10 Azerbaijani myths about Armenia and the Armenians - Mediamax.am

10 Azerbaijani myths about Armenia and the Armenians
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10 Azerbaijani myths about Armenia and the Armenians


In my previous column I shared my impressions of the visits and meetings in Azerbaijan. This time I want to tell about the myths and misinterpretations I discovered in the Azerbaijani society during the conversations I had during the visit.

 

As far as I understand, these myths are a product of Azerbaijani authorities, disseminated through mainstream media. They pose interest for Armenia for several reasons. Firstly, myths are great material for political scientists and propaganda theorists to analyze and to determine their ultimate goal. Here are a few of them, and I leave it to the reader to decide how realistic these assumptions are.

 

Myth N1: Karabakh’s Armenians lived very well in Soviet Azerbaijan, and in 1986, Karabakh was the most advanced region of Azerbaijan economically and socially. The Karabakh movement was created by a third party, which also later provoked a war between Armenians and Azerbaijanis. 

 

Myth N2: The pogroms of Armenians in Sumgait, Baku and Kirovabad were encouraged by Russia and carried out by Armenians from Kapan. The goal was to drive a wedge between Armenian and Azerbaijani people. By the way, President of Azerbaijan recently repeated this thesis.

 

Myth N3: Armenians would not have won the Karabakh war without help from Russian troops. Moreover, it was the Russians who fought on the front line, and Armenians followed them to seize the property of Azerbaijani people.

 

Myth N4: Azerbaijan and Artsakh will easily reach an agreement if Armenian troops withdraw. The people of Artsakh are completely safe, as they are citizens of Azerbaijan like all others, and the constitution guarantees safety to all Azerbaijani citizens regardless of their ethnicity.

 

Myth N5: The main party hindering establishment of peace between Azerbaijan and Armenia is the Armenian Diaspora, which holds financial assistance as leverage. The main culprits are the old Armenian political parties, which have huge influence over the government of Armenia. 

 

Myth N6: All more or less successful projects carried out in Armenia and Artsakh over the last 20 years were implemented with the funds of benefactors from the Diaspora. All the Armenians from the republic have done in that period is building restaurants and shops.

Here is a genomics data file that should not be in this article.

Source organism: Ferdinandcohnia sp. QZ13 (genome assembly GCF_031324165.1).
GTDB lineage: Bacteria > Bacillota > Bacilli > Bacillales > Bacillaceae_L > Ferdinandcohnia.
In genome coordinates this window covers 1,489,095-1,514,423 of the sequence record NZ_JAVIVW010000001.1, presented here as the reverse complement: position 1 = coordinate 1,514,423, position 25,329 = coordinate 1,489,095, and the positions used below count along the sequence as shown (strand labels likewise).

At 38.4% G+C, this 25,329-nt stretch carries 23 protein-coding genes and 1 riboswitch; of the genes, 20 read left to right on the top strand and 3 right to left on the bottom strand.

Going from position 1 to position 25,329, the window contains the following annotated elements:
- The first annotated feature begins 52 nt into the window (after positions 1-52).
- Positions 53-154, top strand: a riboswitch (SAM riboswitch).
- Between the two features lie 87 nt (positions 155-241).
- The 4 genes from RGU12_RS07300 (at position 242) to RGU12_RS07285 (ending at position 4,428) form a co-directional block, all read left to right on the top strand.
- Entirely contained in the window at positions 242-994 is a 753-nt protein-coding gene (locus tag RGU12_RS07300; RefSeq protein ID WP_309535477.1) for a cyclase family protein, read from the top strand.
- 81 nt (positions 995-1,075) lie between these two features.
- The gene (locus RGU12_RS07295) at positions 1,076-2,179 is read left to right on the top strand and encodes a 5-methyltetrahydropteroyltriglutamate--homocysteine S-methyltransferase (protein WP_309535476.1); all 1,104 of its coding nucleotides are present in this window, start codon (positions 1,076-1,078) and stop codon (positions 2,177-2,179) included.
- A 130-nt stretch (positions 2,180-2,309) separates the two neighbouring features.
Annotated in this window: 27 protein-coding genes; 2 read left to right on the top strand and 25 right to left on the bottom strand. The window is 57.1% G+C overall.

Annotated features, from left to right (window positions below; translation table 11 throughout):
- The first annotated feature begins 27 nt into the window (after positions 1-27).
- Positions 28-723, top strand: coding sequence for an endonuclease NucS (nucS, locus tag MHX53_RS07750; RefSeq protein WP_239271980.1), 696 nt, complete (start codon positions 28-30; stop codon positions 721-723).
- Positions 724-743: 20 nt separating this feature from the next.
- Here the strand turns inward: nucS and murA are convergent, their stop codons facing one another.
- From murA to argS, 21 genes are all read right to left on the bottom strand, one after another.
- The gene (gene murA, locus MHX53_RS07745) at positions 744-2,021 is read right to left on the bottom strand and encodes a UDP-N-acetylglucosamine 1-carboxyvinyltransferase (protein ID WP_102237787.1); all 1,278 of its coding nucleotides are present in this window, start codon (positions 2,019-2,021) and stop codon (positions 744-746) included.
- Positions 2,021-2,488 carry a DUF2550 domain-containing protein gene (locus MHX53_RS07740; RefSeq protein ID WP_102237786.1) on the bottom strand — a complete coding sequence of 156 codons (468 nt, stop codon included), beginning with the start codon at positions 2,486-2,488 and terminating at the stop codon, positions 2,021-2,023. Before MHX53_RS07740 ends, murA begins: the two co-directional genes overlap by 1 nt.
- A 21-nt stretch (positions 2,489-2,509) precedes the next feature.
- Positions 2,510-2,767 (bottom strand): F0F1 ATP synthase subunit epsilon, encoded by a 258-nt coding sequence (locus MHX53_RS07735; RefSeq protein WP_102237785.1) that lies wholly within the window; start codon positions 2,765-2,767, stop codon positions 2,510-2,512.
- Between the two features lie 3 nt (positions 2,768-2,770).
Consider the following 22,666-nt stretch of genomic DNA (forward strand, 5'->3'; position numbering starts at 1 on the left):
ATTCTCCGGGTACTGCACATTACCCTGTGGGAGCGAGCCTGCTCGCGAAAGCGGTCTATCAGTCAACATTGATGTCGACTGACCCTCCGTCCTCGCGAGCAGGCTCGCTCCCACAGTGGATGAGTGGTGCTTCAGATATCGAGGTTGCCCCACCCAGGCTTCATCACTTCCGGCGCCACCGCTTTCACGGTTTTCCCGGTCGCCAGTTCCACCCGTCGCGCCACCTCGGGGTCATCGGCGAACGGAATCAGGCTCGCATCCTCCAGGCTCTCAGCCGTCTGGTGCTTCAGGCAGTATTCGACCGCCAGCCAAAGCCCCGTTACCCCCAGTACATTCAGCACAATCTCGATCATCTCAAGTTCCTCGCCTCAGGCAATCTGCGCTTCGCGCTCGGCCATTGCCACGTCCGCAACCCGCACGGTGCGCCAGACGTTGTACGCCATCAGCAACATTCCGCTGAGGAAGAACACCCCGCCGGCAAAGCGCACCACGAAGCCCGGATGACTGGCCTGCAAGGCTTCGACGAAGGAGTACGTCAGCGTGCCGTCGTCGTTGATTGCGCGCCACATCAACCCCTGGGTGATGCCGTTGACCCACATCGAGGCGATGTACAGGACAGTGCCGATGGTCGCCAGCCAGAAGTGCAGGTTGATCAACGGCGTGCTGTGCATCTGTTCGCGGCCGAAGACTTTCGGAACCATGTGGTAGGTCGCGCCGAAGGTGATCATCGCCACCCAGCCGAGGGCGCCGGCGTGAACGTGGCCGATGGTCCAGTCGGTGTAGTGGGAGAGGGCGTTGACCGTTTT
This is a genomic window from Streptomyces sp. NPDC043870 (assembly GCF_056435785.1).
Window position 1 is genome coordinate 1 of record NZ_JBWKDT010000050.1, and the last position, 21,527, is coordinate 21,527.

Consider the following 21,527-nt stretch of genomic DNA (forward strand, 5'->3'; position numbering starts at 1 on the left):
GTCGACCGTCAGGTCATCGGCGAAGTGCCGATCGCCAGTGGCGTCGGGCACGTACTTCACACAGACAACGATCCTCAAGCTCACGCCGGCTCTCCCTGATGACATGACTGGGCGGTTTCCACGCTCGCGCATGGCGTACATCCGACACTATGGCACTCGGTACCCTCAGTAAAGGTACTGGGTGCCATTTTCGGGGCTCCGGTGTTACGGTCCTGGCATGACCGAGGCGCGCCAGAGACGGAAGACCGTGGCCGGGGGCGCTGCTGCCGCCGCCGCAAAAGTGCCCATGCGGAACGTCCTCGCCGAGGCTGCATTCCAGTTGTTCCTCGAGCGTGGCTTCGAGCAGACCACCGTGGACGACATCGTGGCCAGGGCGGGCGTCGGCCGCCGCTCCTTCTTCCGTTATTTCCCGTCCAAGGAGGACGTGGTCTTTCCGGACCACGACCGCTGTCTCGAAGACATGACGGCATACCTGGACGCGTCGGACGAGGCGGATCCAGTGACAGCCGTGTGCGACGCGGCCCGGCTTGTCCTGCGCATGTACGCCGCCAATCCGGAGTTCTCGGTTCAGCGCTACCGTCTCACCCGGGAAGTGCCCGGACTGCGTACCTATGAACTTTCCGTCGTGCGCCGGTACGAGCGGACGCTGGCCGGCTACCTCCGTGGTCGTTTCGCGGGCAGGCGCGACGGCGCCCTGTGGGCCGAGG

Myth N7: The economic state of Armenia and Artsakh is worsening day by day and the situation will become critical in a few years. Then, Armenians will ask Azerbaijan to save them, offering Artsakh and adjacent territories in exchange for help.

 

Myth N8: Most Armenians don’t care about Artsakh. Personal welfare is more important for them. Armenians in Armenia and Artsakh dream of opposite things.

 

Myth N9: Armenia’s foreign propaganda is defined by ethnic Armenian journalists in Russia. They are also in charge of anti-Azerbaijani propaganda.

 

Myth N10: Azerbaijan is several times stronger than Armenia in terms of economic and military power. Azerbaijan can easily defeat Armenia in a few days in a new war, but Baku respects the request of world powers and gives Armenia “the last chance” to make concessions in order to avoid hostilities.

 

Obviously, some of these claims seem doubtful and some others are based on the theory of betrayal. I assume they targeted the domestic audience initially, but later on they made way into the foreign propaganda as well. The Azerbaijani journalists who visited Armenia have already mentioned four of these myths in their reports and interviews. Evidently, Baku is meticulously studying all media publications about our visit to Azerbaijan, so that certain propaganda theses might be brought up again and some others could be replaced.

 

In conclusion, I would like to note that creating an image of enemy is one of the pillars of information war. As I reread some of the abovementioned myths, it became clear for me that the image of enemy created by the Azerbaijani leadership has nothing to do with the real state of affairs and truth will be painful for the people of Azerbaijan to see, if they see it…

 

Davit Alaverdyan is Editor-in-Chief at Mediamax and Associate Professor at the Department of Journalism, Yerevan State University (YSU).

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